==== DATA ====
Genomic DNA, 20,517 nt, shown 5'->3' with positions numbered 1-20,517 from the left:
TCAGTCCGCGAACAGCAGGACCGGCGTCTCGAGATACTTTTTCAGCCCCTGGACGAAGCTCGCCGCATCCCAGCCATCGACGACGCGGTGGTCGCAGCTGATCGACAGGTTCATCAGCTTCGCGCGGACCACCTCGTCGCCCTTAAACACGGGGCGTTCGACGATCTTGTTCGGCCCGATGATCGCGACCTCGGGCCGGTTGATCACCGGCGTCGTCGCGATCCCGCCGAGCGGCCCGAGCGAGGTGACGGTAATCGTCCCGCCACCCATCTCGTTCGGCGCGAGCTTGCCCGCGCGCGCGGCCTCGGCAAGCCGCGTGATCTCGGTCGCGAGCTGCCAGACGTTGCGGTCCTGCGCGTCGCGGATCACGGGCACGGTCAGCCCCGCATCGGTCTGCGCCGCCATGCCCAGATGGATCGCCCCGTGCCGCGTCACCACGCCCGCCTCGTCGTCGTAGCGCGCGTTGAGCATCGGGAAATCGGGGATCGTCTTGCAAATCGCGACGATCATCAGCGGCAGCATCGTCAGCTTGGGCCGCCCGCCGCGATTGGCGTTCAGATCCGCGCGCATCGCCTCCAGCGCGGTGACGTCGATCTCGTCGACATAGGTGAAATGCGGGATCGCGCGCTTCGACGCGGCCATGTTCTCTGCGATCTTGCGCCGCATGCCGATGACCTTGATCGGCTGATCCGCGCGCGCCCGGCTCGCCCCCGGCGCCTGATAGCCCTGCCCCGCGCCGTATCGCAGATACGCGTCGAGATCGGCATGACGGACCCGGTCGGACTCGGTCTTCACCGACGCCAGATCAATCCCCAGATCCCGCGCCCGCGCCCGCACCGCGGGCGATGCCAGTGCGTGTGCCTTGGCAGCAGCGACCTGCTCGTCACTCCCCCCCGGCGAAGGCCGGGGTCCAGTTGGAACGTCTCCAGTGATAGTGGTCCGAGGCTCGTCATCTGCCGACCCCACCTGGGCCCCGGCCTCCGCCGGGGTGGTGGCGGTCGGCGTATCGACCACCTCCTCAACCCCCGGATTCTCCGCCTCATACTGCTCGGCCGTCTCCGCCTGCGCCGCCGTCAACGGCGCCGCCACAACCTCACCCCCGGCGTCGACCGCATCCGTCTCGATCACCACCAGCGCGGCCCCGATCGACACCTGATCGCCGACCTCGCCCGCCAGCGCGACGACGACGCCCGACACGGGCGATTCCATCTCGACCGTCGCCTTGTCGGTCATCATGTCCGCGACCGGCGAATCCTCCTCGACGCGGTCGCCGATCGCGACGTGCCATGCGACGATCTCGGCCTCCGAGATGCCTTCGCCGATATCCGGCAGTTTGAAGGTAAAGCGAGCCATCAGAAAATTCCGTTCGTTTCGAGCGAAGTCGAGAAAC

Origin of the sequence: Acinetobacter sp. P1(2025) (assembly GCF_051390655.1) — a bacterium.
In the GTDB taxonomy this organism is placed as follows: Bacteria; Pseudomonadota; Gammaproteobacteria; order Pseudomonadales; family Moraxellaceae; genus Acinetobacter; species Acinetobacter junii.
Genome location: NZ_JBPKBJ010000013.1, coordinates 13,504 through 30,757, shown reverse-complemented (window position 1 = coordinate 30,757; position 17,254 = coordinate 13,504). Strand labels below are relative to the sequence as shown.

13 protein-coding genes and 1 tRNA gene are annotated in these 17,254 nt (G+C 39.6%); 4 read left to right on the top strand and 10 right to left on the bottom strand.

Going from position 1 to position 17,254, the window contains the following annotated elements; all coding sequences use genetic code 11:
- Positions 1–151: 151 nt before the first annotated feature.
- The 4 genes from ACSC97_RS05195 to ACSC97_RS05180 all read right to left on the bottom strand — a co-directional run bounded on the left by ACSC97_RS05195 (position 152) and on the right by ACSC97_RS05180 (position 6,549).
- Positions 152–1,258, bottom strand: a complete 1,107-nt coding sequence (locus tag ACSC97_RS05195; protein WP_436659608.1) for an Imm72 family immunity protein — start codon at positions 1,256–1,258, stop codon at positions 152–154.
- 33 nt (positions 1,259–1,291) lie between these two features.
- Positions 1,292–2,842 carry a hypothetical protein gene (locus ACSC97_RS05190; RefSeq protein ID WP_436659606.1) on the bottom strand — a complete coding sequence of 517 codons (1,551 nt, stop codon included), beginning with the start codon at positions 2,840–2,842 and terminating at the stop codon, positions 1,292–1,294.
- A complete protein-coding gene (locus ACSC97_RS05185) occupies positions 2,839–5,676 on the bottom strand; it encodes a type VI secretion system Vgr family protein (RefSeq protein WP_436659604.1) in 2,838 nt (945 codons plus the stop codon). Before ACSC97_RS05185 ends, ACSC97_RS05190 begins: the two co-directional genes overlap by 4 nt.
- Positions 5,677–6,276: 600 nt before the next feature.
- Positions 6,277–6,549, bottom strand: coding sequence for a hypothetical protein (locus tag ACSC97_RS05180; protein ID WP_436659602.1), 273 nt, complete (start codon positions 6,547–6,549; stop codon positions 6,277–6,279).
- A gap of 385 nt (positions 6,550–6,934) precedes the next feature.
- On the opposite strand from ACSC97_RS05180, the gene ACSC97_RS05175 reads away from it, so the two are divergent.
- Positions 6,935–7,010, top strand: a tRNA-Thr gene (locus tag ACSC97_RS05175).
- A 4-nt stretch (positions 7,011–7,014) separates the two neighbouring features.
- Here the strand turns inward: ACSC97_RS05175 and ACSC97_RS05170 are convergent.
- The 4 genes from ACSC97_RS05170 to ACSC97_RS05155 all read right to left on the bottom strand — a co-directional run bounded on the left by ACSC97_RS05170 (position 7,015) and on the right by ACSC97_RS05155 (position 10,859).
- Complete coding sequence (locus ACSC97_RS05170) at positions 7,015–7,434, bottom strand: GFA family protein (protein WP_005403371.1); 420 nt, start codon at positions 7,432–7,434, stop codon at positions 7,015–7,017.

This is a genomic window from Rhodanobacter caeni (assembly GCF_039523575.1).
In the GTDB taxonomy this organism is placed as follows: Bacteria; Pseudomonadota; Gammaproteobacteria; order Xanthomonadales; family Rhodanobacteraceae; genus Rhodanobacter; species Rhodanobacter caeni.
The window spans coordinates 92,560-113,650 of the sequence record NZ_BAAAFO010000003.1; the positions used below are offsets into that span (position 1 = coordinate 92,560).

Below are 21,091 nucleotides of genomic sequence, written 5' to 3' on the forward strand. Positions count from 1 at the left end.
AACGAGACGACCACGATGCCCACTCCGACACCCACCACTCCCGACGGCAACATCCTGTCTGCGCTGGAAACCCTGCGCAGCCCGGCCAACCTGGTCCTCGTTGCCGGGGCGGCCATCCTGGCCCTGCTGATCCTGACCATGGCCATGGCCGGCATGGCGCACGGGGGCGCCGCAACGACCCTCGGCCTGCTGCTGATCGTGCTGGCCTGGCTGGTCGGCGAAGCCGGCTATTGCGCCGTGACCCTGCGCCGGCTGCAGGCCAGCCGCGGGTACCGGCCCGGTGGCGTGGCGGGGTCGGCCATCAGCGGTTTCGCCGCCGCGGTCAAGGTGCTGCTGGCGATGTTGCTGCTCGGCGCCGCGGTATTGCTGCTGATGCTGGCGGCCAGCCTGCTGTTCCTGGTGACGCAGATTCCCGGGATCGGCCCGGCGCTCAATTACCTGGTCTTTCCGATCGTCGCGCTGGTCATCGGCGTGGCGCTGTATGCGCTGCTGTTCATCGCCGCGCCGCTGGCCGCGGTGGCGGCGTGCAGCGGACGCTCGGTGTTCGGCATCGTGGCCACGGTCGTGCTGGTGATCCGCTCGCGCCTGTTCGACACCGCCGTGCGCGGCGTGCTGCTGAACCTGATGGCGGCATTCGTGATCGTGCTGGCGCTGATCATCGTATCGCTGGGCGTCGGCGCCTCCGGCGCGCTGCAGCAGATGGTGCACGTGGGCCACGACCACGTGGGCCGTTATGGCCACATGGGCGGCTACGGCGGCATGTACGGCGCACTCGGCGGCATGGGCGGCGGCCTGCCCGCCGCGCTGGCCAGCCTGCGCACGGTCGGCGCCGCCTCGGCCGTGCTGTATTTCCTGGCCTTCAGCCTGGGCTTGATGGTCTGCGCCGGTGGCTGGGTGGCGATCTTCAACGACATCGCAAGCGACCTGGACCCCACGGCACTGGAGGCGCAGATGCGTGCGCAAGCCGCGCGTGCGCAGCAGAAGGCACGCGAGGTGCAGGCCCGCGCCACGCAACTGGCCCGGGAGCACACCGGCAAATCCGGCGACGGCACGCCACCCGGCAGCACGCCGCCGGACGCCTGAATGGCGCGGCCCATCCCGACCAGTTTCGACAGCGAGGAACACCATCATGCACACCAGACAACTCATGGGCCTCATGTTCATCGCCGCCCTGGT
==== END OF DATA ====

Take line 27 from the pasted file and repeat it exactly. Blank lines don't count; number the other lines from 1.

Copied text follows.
AACGAGACGACCACGATGCCCACTCCGACACCCACCACTCCCGACGGCAACATCCTGTCTGCGCTGGAAACCCTGCGCAGCCCGGCCAACCTGGTCCTCGTTGCCGGGGCGGCCATCCTGGCCCTGCTGATCCTGACCATGGCCATGGCCGGCATGGCGCACGGGGGCGCCGCAACGACCCTCGGCCTGCTGCTGATCGTGCTGGCCTGGCTGGTCGGCGAAGCCGGCTATTGCGCCGTGACCCTGCGCCGGCTGCAGGCCAGCCGCGGGTACCGGCCCGGTGGCGTGGCGGGGTCGGCCATCAGCGGTTTCGCCGCCGCGGTCAAGGTGCTGCTGGCGATGTTGCTGCTCGGCGCCGCGGTATTGCTGCTGATGCTGGCGGCCAGCCTGCTGTTCCTGGTGACGCAGATTCCCGGGATCGGCCCGGCGCTCAATTACCTGGTCTTTCCGATCGTCGCGCTGGTCATCGGCGTGGCGCTGTATGCGCTGCTGTTCATCGCCGCGCCGCTGGCCGCGGTGGCGGCGTGCAGCGGACGCTCGGTGTTCGGCATCGTGGCCACGGTCGTGCTGGTGATCCGCTCGCGCCTGTTCGACACCGCCGTGCGCGGCGTGCTGCTGAACCTGATGGCGGCATTCGTGATCGTGCTGGCGCTGATCATCGTATCGCTGGGCGTCGGCGCCTCCGGCGCGCTGCAGCAGATGGTGCACGTGGGCCACGACCACGTGGGCCGTTATGGCCACATGGGCGGCTACGGCGGCATGTACGGCGCACTCGGCGGCATGGGCGGCGGCCTGCCCGCCGCGCTGGCCAGCCTGCGCACGGTCGGCGCCGCCTCGGCCGTGCTGTATTTCCTGGCCTTCAGCCTGGGCTTGATGGTCTGCGCCGGTGGCTGGGTGGCGATCTTCAACGACATCGCAAGCGACCTGGACCCCACGGCACTGGAGGCGCAGATGCGTGCGCAAGCCGCGCGTGCGCAGCAGAAGGCACGCGAGGTGCAGGCCCGCGCCACGCAACTGGCCCGGGAGCACACCGGCAAATCCGGCGACGGCACGCCACCCGGCAGCACGCCGCCGGACGCCTGAATGGCGCGGCCCATCCCGACCAGTTTCGACAGCGAGGAACACCATCATGCACACCAGACAACTCATGGGCCTCATGTTCATCGCCGCCCTGGT